The tyranny of the written word

This post is about how reading and writing in a second language before being able to speak it can cause problems, why those problems happen, and how to avoid them.

In traditional foreign language courses, reading is one of the first things that students are taught. It’s not uncommon for the first few lessons of a beginner’s language class to introduce the sounds of the letters in that particular language or the alphabet of the language in the case it uses a different one. It seems very logical to do so. You need to know the letters to be able to use any kind of textbook, which, after all, is what you’re in school for, right?

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You’re not stupid

I don’t think most people believe themselves to be stupid. So why is it then that we treat ourselves as if we were stupid when we are trying to learn a foreign language? We do that by seeking an explanation for every detail of the grammar, a translation for every word, as well as explanations of when and how to use those words.

In this post I talk about how the brain is a really good pattern-finding machine. It is perfectly able to learn a language without us having to spoon-feed everything to it in the form of grammar rules and translations.

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The Mythical Visual Learner

Can you learn a language visually? Imagine that you listened to audio recordings of Picasso while he was painting his masterpieces. Imagine that the sound was detailed enough that you could hear every brush stroke. Could you ever become a good painter by just listening to those recordings? No way! Why do we think that the opposite is true? Why do we believe that we can learn to speak a foreign language by looking at the written word?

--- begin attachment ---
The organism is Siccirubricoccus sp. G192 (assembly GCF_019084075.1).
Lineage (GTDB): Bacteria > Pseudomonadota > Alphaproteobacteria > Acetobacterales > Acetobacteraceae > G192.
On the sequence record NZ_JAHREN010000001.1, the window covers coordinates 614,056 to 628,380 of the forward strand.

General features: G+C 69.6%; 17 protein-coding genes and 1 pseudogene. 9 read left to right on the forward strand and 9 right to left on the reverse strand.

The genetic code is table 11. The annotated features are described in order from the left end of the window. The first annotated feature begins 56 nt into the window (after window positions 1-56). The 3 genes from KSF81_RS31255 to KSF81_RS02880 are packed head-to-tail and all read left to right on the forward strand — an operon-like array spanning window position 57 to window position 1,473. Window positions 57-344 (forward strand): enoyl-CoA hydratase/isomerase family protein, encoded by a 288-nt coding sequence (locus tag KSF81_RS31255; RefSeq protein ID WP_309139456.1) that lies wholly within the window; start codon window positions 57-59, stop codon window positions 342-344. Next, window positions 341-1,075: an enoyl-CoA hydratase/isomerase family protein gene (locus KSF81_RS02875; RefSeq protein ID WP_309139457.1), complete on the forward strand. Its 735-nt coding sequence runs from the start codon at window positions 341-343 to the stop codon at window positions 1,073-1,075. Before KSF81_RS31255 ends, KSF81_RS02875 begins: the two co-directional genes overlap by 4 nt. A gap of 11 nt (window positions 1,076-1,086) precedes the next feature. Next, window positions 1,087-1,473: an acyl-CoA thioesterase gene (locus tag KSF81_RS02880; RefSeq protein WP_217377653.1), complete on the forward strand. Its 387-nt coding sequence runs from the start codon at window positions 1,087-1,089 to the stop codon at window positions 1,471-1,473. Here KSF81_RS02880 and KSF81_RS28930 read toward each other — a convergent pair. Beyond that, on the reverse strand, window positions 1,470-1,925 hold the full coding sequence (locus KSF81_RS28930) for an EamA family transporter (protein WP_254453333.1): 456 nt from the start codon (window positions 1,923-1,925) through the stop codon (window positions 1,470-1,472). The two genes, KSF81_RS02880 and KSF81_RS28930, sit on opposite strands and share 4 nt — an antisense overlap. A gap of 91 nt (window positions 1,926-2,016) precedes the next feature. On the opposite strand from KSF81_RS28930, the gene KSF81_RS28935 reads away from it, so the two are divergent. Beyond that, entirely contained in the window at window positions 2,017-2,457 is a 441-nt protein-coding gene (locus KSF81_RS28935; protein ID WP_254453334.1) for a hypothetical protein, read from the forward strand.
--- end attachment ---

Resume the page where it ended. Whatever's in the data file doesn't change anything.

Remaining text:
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How to play a foreign language

Would you teach a child how to swim by having the child read a book about swimming? I doubt it. Different abilities require completely different approaches to learning. In this post, I’m going to talk about the differences between becoming fluent in a foreign language and learning other abilities, and why insisting on applying concepts that belong to other abilities is preventing us from learning foreign languages as well as we could.

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Be a child

Adults can’t learn a language as well as children can. Everybody knows that, right? Lots of research papers “prove” that after a certain age we can’t learn grammar and pronunciation to the same level as a native speaker (nevermind that nobody seems to agree on what that age is). Well, I beg to differ. In this post I’m going to discuss why  both popular belief and all that research are a result of flawed reasoning and how adults can learn a language as well and as effortlessly as children. Here’s a clue: be a child.

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Language education is broken

In this post I’m going to share some observations that I made while learning foreign languages. These observations contradict the common beliefs, as I found out that that we don’t need to study grammar rules, to practice speaking or writing, or to get corrections. This realization is what brought me to try to find alternative learning methods and alternative explanations to the different phenomena encountered by language learners.

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